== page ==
There are many kinds of shells that have saponin (chestnut is one). However the sapindus (soapnut) trees have an abundance. There are actually ten varieties of sapindus, but we only sell sapindus mukurossi, because these yield the most saponin (soap) when mixed with water. In nature saponin is a mild insecticide and anti-bacterial compound, it is used to repel bugs and fungus from tress naturally!

We only sell 100% Sapindus Mukurossi, because it has the highest amount of saponin in the shell and will be most effective when used for cleaning. Don't be fooled by cheaper, less effective products.

Not all soapnuts will clean or sud in the same way. We have test-driven six different varieties/suppliers before deciding on these - sapindus mukurossi. We paid a bit more to ensure we got the right kind of soapnuts, so that they will yield the most saponin and as a result more suds and more cleaning power!

You may find soapnuts elsewhere on the internet but not all soapnuts are created equal! There are other soapnut varieties like Sapindus rarak and Sapindus trifoliatus that do not have the same amount of soap and will therefore not be as effective. Some other suppliers may mix these for a cheaper product, which will mean it will not be as effective as our soapnuts.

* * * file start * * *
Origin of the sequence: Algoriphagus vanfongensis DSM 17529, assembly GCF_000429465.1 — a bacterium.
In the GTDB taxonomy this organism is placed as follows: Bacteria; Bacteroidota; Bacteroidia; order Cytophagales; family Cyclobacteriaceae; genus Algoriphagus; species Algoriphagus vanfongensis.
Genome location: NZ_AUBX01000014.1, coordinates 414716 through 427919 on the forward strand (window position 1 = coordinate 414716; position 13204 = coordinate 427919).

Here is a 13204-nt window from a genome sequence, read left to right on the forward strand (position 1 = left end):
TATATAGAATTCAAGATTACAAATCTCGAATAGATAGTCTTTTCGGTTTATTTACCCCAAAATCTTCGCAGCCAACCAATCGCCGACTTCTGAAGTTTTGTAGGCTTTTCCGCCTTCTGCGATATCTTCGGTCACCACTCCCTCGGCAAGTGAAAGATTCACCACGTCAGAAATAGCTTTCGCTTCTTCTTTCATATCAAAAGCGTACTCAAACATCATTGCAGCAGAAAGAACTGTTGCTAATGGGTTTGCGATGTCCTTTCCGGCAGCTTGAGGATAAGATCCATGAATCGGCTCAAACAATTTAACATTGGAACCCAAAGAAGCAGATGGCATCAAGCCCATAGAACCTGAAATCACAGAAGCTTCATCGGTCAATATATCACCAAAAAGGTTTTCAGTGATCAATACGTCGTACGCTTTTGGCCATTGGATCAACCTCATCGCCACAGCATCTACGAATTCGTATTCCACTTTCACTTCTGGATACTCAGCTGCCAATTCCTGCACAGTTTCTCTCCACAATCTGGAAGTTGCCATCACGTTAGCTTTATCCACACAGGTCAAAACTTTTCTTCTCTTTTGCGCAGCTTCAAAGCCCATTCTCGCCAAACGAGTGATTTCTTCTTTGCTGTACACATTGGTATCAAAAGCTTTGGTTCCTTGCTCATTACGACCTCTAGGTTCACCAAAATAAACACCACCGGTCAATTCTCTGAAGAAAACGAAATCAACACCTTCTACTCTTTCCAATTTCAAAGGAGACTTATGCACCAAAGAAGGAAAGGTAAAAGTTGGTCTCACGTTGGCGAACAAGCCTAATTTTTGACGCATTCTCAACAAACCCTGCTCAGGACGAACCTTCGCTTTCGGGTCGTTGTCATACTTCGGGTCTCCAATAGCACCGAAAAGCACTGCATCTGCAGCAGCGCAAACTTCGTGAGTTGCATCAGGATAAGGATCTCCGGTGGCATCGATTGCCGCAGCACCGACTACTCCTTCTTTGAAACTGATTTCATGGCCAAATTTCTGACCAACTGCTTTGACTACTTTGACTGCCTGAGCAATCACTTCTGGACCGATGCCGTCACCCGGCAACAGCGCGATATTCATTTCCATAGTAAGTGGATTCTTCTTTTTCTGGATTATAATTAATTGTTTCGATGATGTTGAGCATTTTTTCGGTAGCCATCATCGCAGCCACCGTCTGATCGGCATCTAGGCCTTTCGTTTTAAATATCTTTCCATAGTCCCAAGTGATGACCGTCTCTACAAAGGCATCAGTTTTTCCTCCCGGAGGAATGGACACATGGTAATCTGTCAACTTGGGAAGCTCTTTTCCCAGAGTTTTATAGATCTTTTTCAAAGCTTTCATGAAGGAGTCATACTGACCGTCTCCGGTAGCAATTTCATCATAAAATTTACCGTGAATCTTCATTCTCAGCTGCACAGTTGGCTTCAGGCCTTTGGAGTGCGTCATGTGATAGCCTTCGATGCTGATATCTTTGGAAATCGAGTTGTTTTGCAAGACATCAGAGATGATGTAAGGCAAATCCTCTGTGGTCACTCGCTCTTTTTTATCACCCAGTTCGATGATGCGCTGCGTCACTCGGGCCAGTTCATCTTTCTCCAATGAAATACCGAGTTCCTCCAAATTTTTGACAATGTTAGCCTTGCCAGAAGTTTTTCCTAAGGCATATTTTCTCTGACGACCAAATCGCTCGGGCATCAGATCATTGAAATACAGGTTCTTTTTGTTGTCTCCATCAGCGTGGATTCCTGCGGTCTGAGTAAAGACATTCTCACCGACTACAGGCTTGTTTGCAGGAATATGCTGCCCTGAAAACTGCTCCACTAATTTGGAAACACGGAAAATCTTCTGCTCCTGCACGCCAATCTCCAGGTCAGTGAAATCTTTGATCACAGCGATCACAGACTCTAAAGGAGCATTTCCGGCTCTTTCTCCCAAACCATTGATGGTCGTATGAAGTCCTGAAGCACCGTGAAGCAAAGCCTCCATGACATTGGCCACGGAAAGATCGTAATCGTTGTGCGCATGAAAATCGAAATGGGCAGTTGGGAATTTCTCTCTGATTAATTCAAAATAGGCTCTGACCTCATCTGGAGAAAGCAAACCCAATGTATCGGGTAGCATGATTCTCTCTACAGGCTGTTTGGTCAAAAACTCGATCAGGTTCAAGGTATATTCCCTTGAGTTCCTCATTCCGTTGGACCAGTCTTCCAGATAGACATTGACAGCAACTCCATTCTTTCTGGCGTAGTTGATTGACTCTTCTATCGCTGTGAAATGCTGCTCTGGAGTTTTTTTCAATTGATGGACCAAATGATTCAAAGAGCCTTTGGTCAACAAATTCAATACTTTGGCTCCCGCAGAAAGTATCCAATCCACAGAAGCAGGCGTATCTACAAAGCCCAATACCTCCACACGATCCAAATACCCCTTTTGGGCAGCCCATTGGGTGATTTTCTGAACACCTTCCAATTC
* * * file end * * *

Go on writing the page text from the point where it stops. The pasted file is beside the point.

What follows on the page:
Soapnuts are highly-effective and gentle at the same time. It will leave your laundry fresh and clean and compared to other detergents, its mildness will keep colours bright, maintaining fabric structure of your clothes for longer periods. It can be used on all fabrics and at all temperatures. There are so many benefits of using soapnuts!

How Do Living Naturally Soapnuts Get To The UK?